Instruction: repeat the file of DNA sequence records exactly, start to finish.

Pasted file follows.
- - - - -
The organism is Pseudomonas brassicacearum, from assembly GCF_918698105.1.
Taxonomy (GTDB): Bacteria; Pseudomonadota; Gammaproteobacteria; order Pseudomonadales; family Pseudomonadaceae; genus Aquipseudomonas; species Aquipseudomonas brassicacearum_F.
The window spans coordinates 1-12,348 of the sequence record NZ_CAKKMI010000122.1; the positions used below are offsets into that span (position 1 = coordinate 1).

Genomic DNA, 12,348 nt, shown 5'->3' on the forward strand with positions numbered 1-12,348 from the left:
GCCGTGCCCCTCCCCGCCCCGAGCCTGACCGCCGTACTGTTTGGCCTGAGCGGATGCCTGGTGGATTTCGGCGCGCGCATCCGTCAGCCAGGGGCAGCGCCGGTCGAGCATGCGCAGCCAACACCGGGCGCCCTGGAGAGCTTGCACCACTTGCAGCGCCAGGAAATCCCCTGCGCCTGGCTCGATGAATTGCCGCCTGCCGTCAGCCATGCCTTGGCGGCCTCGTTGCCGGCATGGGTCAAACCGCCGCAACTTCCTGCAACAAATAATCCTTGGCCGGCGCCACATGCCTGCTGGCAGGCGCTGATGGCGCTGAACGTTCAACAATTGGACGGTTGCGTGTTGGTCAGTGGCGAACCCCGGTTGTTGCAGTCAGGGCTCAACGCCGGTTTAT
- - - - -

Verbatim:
The organism is Pseudomonas brassicacearum, from assembly GCF_918698105.1.
Taxonomy (GTDB): Bacteria; Pseudomonadota; Gammaproteobacteria; order Pseudomonadales; family Pseudomonadaceae; genus Aquipseudomonas; species Aquipseudomonas brassicacearum_F.
The window spans coordinates 1-12,348 of the sequence record NZ_CAKKMI010000122.1; the positions used below are offsets into that span (position 1 = coordinate 1).

Genomic DNA, 12,348 nt, shown 5'->3' on the forward strand with positions numbered 1-12,348 from the left:
GCCGTGCCCCTCCCCGCCCCGAGCCTGACCGCCGTACTGTTTGGCCTGAGCGGATGCCTGGTGGATTTCGGCGCGCGCATCCGTCAGCCAGGGGCAGCGCCGGTCGAGCATGCGCAGCCAACACCGGGCGCCCTGGAGAGCTTGCACCACTTGCAGCGCCAGGAAATCCCCTGCGCCTGGCTCGATGAATTGCCGCCTGCCGTCAGCCATGCCTTGGCGGCCTCGTTGCCGGCATGGGTCAAACCGCCGCAACTTCCTGCAACAAATAATCCTTGGCCGGCGCCACATGCCTGCTGGCAGGCGCTGATGGCGCTGAACGTTCAACAATTGGACGGTTGCGTGTTGGTCAGTGGCGAACCCCGGTTGTTGCAGTCAGGGCTCAACGCCGGTTTAT